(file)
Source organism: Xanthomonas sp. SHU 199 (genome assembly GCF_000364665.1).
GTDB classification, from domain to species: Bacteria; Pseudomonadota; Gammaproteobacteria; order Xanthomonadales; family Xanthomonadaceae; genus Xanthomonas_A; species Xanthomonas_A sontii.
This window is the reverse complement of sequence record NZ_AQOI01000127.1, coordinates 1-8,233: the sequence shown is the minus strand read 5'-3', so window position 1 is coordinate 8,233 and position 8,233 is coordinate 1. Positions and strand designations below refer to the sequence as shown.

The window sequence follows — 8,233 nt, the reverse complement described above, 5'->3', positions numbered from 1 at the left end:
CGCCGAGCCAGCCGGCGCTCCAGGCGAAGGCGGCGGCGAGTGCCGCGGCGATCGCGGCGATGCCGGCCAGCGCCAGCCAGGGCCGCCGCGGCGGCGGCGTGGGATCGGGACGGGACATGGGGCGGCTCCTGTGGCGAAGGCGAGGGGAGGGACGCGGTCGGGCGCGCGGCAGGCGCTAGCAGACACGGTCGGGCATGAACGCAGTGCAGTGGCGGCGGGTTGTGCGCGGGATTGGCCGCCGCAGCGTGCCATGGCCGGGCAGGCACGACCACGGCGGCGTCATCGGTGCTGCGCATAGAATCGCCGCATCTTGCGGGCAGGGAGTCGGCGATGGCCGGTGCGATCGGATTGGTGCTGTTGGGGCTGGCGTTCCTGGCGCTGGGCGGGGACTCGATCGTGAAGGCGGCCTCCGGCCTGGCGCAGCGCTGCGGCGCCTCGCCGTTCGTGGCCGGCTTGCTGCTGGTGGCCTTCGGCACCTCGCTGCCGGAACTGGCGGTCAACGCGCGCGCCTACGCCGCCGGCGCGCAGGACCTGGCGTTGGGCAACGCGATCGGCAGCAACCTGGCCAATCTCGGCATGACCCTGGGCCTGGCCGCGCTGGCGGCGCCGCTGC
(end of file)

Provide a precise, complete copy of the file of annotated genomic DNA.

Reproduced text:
Source organism: Xanthomonas sp. SHU 199 (genome assembly GCF_000364665.1).
GTDB classification, from domain to species: Bacteria; Pseudomonadota; Gammaproteobacteria; order Xanthomonadales; family Xanthomonadaceae; genus Xanthomonas_A; species Xanthomonas_A sontii.
This window is the reverse complement of sequence record NZ_AQOI01000127.1, coordinates 1-8,233: the sequence shown is the minus strand read 5'-3', so window position 1 is coordinate 8,233 and position 8,233 is coordinate 1. Positions and strand designations below refer to the sequence as shown.

The window sequence follows — 8,233 nt, the reverse complement described above, 5'->3', positions numbered from 1 at the left end:
CGCCGAGCCAGCCGGCGCTCCAGGCGAAGGCGGCGGCGAGTGCCGCGGCGATCGCGGCGATGCCGGCCAGCGCCAGCCAGGGCCGCCGCGGCGGCGGCGTGGGATCGGGACGGGACATGGGGCGGCTCCTGTGGCGAAGGCGAGGGGAGGGACGCGGTCGGGCGCGCGGCAGGCGCTAGCAGACACGGTCGGGCATGAACGCAGTGCAGTGGCGGCGGGTTGTGCGCGGGATTGGCCGCCGCAGCGTGCCATGGCCGGGCAGGCACGACCACGGCGGCGTCATCGGTGCTGCGCATAGAATCGCCGCATCTTGCGGGCAGGGAGTCGGCGATGGCCGGTGCGATCGGATTGGTGCTGTTGGGGCTGGCGTTCCTGGCGCTGGGCGGGGACTCGATCGTGAAGGCGGCCTCCGGCCTGGCGCAGCGCTGCGGCGCCTCGCCGTTCGTGGCCGGCTTGCTGCTGGTGGCCTTCGGCACCTCGCTGCCGGAACTGGCGGTCAACGCGCGCGCCTACGCCGCCGGCGCGCAGGACCTGGCGTTGGGCAACGCGATCGGCAGCAACCTGGCCAATCTCGGCATGACCCTGGGCCTGGCCGCGCTGGCGGCGCCGCTGC